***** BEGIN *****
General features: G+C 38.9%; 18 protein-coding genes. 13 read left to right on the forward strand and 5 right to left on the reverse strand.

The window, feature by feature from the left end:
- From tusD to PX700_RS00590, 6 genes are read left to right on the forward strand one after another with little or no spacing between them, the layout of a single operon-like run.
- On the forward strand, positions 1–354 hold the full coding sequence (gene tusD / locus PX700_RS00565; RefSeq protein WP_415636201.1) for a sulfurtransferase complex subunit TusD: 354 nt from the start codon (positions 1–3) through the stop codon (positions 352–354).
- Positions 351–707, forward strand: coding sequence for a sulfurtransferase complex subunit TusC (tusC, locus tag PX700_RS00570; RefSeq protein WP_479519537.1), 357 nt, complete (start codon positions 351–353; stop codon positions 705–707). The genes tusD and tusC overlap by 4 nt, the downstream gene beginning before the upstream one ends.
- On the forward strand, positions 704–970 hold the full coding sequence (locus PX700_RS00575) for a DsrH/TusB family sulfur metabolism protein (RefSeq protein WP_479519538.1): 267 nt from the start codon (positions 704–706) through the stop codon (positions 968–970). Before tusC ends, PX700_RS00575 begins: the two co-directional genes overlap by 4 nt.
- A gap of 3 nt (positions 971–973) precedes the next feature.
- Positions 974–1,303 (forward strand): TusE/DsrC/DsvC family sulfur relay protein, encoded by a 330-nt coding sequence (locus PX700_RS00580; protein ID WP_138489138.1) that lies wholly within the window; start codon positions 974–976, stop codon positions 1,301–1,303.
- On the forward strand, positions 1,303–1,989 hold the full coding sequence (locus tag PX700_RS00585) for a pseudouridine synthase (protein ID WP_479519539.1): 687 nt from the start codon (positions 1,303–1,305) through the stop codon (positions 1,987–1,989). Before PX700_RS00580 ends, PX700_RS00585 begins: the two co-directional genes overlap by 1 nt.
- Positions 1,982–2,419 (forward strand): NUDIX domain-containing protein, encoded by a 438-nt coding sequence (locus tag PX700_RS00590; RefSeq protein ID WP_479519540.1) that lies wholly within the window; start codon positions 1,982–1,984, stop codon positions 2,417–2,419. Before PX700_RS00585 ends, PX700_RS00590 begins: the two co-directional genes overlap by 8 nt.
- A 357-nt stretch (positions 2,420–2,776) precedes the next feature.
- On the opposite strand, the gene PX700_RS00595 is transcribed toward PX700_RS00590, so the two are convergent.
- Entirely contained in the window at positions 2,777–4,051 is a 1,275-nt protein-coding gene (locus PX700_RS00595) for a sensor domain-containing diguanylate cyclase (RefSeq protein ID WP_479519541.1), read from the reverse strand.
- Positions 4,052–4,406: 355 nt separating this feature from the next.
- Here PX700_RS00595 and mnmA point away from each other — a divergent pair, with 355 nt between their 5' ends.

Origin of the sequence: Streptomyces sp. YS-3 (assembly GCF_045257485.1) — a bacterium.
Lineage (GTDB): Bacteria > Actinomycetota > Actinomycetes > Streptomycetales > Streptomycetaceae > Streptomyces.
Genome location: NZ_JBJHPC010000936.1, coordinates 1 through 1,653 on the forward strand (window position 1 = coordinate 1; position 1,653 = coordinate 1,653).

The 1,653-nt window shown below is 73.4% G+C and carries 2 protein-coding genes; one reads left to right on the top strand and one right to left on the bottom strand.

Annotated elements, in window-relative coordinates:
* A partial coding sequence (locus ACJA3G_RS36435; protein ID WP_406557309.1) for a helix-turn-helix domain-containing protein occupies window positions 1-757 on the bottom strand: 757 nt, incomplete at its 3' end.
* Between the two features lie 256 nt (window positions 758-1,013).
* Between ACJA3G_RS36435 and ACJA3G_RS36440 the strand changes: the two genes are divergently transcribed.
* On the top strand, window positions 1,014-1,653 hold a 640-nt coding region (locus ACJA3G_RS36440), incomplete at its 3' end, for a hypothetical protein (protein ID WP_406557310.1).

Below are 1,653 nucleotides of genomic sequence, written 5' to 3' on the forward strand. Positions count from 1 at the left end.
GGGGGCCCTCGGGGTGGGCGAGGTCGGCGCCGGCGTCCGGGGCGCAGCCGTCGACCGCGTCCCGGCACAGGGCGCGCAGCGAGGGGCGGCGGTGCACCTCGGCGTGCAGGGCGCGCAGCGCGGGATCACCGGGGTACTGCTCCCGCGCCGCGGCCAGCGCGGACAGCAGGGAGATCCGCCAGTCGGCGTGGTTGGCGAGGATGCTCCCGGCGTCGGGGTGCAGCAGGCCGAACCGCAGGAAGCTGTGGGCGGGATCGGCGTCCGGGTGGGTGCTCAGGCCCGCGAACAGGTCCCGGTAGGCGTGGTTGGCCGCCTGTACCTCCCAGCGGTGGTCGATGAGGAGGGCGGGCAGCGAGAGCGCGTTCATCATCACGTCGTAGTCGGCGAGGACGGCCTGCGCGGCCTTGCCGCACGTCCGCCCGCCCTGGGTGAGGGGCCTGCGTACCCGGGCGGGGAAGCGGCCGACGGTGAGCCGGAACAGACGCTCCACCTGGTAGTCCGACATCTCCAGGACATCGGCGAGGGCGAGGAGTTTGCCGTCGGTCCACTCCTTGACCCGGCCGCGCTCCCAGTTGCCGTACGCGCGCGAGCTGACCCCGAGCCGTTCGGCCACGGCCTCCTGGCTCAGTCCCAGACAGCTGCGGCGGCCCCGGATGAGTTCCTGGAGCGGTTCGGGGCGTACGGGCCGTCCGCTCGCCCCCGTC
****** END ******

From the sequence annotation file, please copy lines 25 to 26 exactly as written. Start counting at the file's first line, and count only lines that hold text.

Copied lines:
Below are 1,653 nucleotides of genomic sequence, written 5' to 3' on the forward strand. Positions count from 1 at the left end.
GGGGGCCCTCGGGGTGGGCGAGGTCGGCGCCGGCGTCCGGGGCGCAGCCGTCGACCGCGTCCCGGCACAGGGCGCGCAGCGAGGGGCGGCGGTGCACCTCGGCGTGCAGGGCGCGCAGCGCGGGATCACCGGGGTACTGCTCCCGCGCCGCGGCCAGCGCGGACAGCAGGGAGATCCGCCAGTCGGCGTGGTTGGCGAGGATGCTCCCGGCGTCGGGGTGCAGCAGGCCGAACCGCAGGAAGCTGTGGGCGGGATCGGCGTCCGGGTGGGTGCTCAGGCCCGCGAACAGGTCCCGGTAGGCGTGGTTGGCCGCCTGTACCTCCCAGCGGTGGTCGATGAGGAGGGCGGGCAGCGAGAGCGCGTTCATCATCACGTCGTAGTCGGCGAGGACGGCCTGCGCGGCCTTGCCGCACGTCCGCCCGCCCTGGGTGAGGGGCCTGCGTACCCGGGCGGGGAAGCGGCCGACGGTGAGCCGGAACAGACGCTCCACCTGGTAGTCCGACATCTCCAGGACATCGGCGAGGGCGAGGAGTTTGCCGTCGGTCCACTCCTTGACCCGGCCGCGCTCCCAGTTGCCGTACGCGCGCGAGCTGACCCCGAGCCGTTCGGCCACGGCCTCCTGGCTCAGTCCCAGACAGCTGCGGCGGCCCCGGATGAGTTCCTGGAGCGGTTCGGGGCGTACGGGCCGTCCGCTCGCCCCCGTC